Panta Rhei Day workshop

Photo of Panta Rhei Day participants

On 16 April 2016 we held a ‘Panta Rhei Day’ workshop at TU Vienna. The aim of this workshop was to bring together motivated Panta Rhei scientists to meet each other, discuss common research and plan future initiatives for Panta Rhei. The day was a great success with 23 attendees and much discussion and sharing of ideas. In the morning, invited presentations were given by Siva Sivapalan, Tobias Krueger, Heidi Kreibich and Anne van Loon. In the afternoon, participants chose from three workshop sessions:

1. Panta Rhei library: Develop bibliographies of key papers on relevant themes such as water scarcity, global water cycle, water use assessments

2. Panta Rhei stories: Create an online Panta Rhei map with overview information of projects undertaken by working groups

3. HSJ Panta Rhei opinion paper: Develop an outline for an opinion paper on the theme: “Panta Rhei includes working groups looking at mountain hydrology, rural hydrology and urban hydrology. What new insights can we gain by bringing these different perspectives together?”

Each of these workshop sessions has led to a new Panta Rhei project for the coming year, led by Hilary McMillan (Panta Rhei library), Tobias Krueger and Anne Van Loon (Panta Rhei stories) and Heidi Kreibich (Panta Rhei opinion paper).

Working Group: Changes in Flood Risk

The Panta Rhei Working Group on Changes in Flood Risk have prepared a short report about their 2015 activities, please see here


Transdisciplinarity working group growing

See their updated members list at the working groups page


panta rhei at EGU

We encourage you to attend these Panta Rhei sessions at EGU!

HS1.1 Panta Rhei: Early career scientists’ vision and progress for research in hydrology, society and change. PICO Session.  Convener: Hilary McMillan  | Co-Conveners: Tobias Krueger , Anne Van Loon , Heidi Kreibich.
Tue, 19 Apr, 10:30–12:00 / PICO spot 1

Please do come along and contribute to HS1.1 which is an interactive PICO session, designed as a forum for discussion of Panta Rhei future directions!

HS7.4 Change in climate, hydrology and society. Convener: Demetris Koutsoyiannis  | Co-Conveners: João de Lima , C. Cudennec , Yannis Markonis.
Orals / Fri, 22 Apr, 13:30–15:00 / Room 2.15
Posters / Attendance Fri, 22 Apr, 17:30–19:00 / Hall A


upcoming workshop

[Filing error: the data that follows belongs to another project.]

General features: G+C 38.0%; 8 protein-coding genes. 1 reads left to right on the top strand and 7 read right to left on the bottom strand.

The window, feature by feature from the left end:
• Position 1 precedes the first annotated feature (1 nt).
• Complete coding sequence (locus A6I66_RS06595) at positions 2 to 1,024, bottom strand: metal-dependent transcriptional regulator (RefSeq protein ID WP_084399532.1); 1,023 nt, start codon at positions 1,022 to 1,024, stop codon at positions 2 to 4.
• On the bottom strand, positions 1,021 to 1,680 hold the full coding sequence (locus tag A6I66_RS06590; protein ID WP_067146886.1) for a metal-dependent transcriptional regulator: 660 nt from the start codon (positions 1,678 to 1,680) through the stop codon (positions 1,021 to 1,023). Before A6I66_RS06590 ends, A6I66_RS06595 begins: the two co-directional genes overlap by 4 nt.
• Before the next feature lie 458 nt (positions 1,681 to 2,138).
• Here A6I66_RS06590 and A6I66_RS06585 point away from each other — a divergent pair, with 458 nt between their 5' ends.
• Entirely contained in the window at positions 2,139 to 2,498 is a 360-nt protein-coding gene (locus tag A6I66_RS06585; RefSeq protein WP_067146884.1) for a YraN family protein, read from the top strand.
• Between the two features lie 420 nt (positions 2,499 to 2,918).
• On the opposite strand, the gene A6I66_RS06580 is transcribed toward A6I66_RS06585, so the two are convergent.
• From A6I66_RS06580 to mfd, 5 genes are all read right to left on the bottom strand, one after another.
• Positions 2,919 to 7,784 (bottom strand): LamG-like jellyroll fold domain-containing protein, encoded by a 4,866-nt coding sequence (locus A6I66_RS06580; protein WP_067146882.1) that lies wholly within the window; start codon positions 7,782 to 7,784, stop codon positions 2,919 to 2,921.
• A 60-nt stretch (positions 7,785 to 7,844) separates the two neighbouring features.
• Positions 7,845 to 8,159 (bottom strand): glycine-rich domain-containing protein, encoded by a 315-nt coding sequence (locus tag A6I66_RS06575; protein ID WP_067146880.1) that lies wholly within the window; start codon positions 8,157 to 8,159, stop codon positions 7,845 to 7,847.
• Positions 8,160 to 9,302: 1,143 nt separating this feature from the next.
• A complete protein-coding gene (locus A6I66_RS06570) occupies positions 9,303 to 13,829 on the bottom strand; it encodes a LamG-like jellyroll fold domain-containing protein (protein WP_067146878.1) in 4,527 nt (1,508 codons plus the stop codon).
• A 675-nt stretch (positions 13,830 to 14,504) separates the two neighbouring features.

Panta Rhei scientists in China and the Chinese National Committee of the Panta Rhei Program are organising an International Workshop on Hydrological Knowledge Innovation and its Practices in Developing Countries on November 13-17, 2016, Shenzhen & Wuhan, China.

See more information about the workshop here



A new paper has been published by the working group ‘Transdisciplinarity’ in WIRES WATER

A transdisciplinary account of water research

"Water research is introduced from the combined perspectives of natural and social science and cases of citizen and stakeholder coproduction of knowledge. Using the overarching notion of transdisciplinarity, we examine how interdisciplinary and participatory water research has taken place and could be developed further."

Krueger, T., Maynard, C., Carr, G., Bruns, A., Mueller, E. N. and Lane, S. (2016), A transdisciplinary account of water research. WIREs Water. doi:10.1002/wat2.1132


International Water Resources Management Conference.

The International Commission on Water Resources Systems (ICWRS) organizes biannually the International Water Resources Management Conference. The next one will take place from 18th to 20th of May 2016 in Bochum, Germany, and is titled 'The spatial dimensions of water management - Redistribution of benefits and risks'. You will find all information about it on this website:

One part of this conference (Topic 6) is dedicated to socio-hydrology. Panta Rhei members are invited to submit an abstract at

Added by: Hilary McMillan, Date: 5 November 2015

international workshop on hydrology-biogeochemistry

The International workshop on hydrology-biogeochemistry was held at Wuhan, China in the last week of October, 2015. This workshop was initialized under the umbrella of the Panta Rhei working group, "Changing biogeochemistry of aquatic systems in the Anthropocene", and co-organized by Dr. Chongxuan Liu and Dr. Hongyi Li. Funding and logistic support for this workshop was primarily from China University of Geosciences (Wuhan).

For details, please see Workshop Programme and Notes

Added by: Hilary McMillan, Date: 5 November 2015

Panta Rhei opinion articles in HSJ

To encourage discussion and interaction between Panta Rhei working groups, and from scientists outside Panta Rhei, the Panta Rhei leadership team are organising a series of invited opinion articles in HSJ. The initiative is being coordinated by Heidi Kreibich. We plan to bring together diverse opinions on some of the hot topics of hydrology in a changing world, with early articles planned on

  • 'Uncertain socio-hydrologic futures'
  • 'The role of experimental hydrology in the Anthropocene'